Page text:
Fannie Mae offers help with home-purchase dilemmas
Fannie Mae loan programs help reduce homeownership barriers
- The HomeReady program offers a 3 percent down payment requirement.
- Crowdsourcing or sharing rental income can help with down payments.
- Reduce the burden of mortgage payments by paying down student-loan debt.
Many segments of potential homeowners are underserved, which means they have inadequate options when it comes to getting a home mortgage. About 121 million Americans have credit scores below 600, for example, according to the Center for Financial Services Innovation, a Chicago-based nonprofit organization for consumer financial-health issues. This makes it nearly impossible for these people to complete a home purchase. There’s also the African-American community, which saw 2017 end with a near-50-year-low national homeownership rate of 41.7 percent, according to the U.S. Census Bureau.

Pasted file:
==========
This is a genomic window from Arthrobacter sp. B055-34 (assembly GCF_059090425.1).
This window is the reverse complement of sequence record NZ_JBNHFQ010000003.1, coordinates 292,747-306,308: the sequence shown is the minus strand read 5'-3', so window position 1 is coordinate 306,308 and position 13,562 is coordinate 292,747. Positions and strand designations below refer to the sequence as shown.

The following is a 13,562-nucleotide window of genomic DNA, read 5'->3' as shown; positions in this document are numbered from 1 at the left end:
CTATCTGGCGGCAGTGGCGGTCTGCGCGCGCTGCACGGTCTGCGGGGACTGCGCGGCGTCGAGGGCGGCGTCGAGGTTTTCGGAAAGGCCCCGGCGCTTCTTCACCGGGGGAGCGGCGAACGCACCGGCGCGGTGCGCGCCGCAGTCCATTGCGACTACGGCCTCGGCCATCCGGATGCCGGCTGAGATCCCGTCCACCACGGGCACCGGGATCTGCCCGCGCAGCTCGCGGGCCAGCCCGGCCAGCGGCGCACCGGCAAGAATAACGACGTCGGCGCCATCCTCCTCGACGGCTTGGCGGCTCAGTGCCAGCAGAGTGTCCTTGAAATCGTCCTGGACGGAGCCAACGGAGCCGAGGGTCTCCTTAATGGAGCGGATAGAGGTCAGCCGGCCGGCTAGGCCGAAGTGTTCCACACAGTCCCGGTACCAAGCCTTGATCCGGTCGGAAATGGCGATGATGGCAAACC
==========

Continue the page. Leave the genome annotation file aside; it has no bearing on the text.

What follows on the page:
Luckily, whether you’re part of the millennial generation and have yet to build much wealth or pay off your student-loan debt, or you fit into one of the many segments of underserved borrowers, you can find loan programs designed to fit your needs and help you purchase your first home. Fannie Mae, one of the nation’s largest purchasers of mortgage loans, may offer a path to achieving your homeownership goals. Here’s a look at some of the Fannie Mae loan programs offered through mortgage lenders to help reach nontraditional borrowers.
Low down payment option